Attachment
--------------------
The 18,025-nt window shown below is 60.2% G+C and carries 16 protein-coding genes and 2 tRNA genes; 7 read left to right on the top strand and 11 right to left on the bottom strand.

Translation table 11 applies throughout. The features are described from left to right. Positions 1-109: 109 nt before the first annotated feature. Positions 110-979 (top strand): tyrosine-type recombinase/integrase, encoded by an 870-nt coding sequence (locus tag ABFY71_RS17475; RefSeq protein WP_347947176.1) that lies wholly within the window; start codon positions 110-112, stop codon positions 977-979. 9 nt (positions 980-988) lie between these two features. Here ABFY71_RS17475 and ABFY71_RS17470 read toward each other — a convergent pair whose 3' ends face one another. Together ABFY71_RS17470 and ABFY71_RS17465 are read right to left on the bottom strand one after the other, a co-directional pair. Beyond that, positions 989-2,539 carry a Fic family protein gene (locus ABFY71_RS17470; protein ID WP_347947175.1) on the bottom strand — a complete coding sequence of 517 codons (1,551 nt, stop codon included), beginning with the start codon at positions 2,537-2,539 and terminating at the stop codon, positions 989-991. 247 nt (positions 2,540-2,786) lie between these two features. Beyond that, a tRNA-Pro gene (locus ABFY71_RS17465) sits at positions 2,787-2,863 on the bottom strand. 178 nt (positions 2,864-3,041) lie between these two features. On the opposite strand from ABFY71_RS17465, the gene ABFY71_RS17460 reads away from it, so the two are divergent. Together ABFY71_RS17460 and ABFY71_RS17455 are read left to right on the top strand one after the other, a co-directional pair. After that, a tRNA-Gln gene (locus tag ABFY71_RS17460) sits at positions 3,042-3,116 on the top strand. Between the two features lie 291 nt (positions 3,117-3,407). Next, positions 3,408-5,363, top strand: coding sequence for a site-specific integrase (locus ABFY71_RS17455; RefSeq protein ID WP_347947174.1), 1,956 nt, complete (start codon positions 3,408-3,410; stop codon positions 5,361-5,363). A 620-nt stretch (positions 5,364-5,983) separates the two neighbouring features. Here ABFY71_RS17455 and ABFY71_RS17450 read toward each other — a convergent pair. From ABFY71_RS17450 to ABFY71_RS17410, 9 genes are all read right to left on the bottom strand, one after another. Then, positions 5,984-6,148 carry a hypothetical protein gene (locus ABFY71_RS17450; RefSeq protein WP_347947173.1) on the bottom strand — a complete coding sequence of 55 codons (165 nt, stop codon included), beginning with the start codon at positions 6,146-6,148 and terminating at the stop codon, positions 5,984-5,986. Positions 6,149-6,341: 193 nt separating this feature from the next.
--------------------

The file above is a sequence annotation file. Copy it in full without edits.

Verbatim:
The 18,025-nt window shown below is 60.2% G+C and carries 16 protein-coding genes and 2 tRNA genes; 7 read left to right on the top strand and 11 right to left on the bottom strand.

Translation table 11 applies throughout. The features are described from left to right. Positions 1-109: 109 nt before the first annotated feature. Positions 110-979 (top strand): tyrosine-type recombinase/integrase, encoded by an 870-nt coding sequence (locus tag ABFY71_RS17475; RefSeq protein WP_347947176.1) that lies wholly within the window; start codon positions 110-112, stop codon positions 977-979. 9 nt (positions 980-988) lie between these two features. Here ABFY71_RS17475 and ABFY71_RS17470 read toward each other — a convergent pair whose 3' ends face one another. Together ABFY71_RS17470 and ABFY71_RS17465 are read right to left on the bottom strand one after the other, a co-directional pair. Beyond that, positions 989-2,539 carry a Fic family protein gene (locus ABFY71_RS17470; protein ID WP_347947175.1) on the bottom strand — a complete coding sequence of 517 codons (1,551 nt, stop codon included), beginning with the start codon at positions 2,537-2,539 and terminating at the stop codon, positions 989-991. 247 nt (positions 2,540-2,786) lie between these two features. Beyond that, a tRNA-Pro gene (locus ABFY71_RS17465) sits at positions 2,787-2,863 on the bottom strand. 178 nt (positions 2,864-3,041) lie between these two features. On the opposite strand from ABFY71_RS17465, the gene ABFY71_RS17460 reads away from it, so the two are divergent. Together ABFY71_RS17460 and ABFY71_RS17455 are read left to right on the top strand one after the other, a co-directional pair. After that, a tRNA-Gln gene (locus tag ABFY71_RS17460) sits at positions 3,042-3,116 on the top strand. Between the two features lie 291 nt (positions 3,117-3,407). Next, positions 3,408-5,363, top strand: coding sequence for a site-specific integrase (locus ABFY71_RS17455; RefSeq protein ID WP_347947174.1), 1,956 nt, complete (start codon positions 3,408-3,410; stop codon positions 5,361-5,363). A 620-nt stretch (positions 5,364-5,983) separates the two neighbouring features. Here ABFY71_RS17455 and ABFY71_RS17450 read toward each other — a convergent pair. From ABFY71_RS17450 to ABFY71_RS17410, 9 genes are all read right to left on the bottom strand, one after another. Then, positions 5,984-6,148 carry a hypothetical protein gene (locus ABFY71_RS17450; RefSeq protein WP_347947173.1) on the bottom strand — a complete coding sequence of 55 codons (165 nt, stop codon included), beginning with the start codon at positions 6,146-6,148 and terminating at the stop codon, positions 5,984-5,986. Positions 6,149-6,341: 193 nt separating this feature from the next.